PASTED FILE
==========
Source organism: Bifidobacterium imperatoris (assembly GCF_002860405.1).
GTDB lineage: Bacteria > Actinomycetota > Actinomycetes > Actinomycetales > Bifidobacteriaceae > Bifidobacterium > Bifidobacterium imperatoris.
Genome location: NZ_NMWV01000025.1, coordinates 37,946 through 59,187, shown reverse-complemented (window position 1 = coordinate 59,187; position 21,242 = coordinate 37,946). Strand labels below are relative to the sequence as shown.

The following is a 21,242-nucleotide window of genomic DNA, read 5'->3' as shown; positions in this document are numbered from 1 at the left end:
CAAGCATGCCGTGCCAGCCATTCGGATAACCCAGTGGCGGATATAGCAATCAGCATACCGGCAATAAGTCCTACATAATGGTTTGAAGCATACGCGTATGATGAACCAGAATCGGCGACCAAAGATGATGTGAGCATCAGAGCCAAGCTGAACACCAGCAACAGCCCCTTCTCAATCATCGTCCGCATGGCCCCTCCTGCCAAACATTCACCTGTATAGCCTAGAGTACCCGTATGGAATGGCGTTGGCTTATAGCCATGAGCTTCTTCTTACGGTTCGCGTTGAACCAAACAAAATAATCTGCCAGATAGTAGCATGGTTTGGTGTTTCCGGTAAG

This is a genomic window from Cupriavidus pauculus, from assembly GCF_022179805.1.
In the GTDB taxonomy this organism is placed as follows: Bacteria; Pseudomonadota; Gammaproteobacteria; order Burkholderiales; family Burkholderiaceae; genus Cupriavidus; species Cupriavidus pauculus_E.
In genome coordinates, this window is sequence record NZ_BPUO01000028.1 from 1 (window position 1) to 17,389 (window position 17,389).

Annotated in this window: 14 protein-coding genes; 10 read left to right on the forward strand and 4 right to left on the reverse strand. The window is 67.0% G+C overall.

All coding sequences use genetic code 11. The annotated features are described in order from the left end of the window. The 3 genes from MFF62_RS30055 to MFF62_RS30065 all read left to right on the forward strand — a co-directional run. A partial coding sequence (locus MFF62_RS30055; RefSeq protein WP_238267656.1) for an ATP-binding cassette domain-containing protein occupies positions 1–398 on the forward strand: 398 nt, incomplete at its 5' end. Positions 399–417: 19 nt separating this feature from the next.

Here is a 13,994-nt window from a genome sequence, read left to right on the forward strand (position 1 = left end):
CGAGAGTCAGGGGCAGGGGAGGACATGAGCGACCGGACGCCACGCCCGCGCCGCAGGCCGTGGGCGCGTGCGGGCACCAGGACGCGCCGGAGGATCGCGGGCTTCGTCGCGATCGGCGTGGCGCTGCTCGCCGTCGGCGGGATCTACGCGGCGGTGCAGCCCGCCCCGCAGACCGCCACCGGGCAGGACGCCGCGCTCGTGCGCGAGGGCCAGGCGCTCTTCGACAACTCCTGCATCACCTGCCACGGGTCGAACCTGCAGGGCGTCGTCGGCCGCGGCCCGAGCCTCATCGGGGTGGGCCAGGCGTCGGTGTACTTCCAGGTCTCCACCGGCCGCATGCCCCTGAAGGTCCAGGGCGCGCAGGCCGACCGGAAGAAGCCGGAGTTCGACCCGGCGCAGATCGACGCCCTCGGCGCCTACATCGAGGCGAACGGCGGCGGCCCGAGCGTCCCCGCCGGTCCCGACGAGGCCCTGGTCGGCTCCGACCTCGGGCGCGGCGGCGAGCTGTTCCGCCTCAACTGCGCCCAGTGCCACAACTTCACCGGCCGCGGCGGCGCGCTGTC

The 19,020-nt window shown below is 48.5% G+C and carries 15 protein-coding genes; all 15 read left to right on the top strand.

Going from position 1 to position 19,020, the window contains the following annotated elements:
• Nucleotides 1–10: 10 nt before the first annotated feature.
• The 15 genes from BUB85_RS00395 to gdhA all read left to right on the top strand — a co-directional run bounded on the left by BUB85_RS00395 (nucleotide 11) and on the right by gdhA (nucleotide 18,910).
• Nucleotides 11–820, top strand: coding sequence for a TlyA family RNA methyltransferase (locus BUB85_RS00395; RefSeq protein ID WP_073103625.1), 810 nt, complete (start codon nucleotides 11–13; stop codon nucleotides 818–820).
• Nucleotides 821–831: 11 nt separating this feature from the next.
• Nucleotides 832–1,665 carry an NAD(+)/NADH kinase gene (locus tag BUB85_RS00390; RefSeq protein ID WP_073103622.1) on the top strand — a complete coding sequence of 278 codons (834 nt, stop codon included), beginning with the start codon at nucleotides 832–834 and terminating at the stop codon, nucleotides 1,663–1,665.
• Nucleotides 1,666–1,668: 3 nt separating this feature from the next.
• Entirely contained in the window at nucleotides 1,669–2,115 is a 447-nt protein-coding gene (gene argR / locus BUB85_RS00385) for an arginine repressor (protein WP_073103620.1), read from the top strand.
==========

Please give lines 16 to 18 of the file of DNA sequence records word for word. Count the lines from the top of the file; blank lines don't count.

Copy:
• The 15 genes from BUB85_RS00395 to gdhA all read left to right on the top strand — a co-directional run bounded on the left by BUB85_RS00395 (nucleotide 11) and on the right by gdhA (nucleotide 18,910).
• Nucleotides 11–820, top strand: coding sequence for a TlyA family RNA methyltransferase (locus BUB85_RS00395; RefSeq protein ID WP_073103625.1), 810 nt, complete (start codon nucleotides 11–13; stop codon nucleotides 818–820).
• Nucleotides 821–831: 11 nt separating this feature from the next.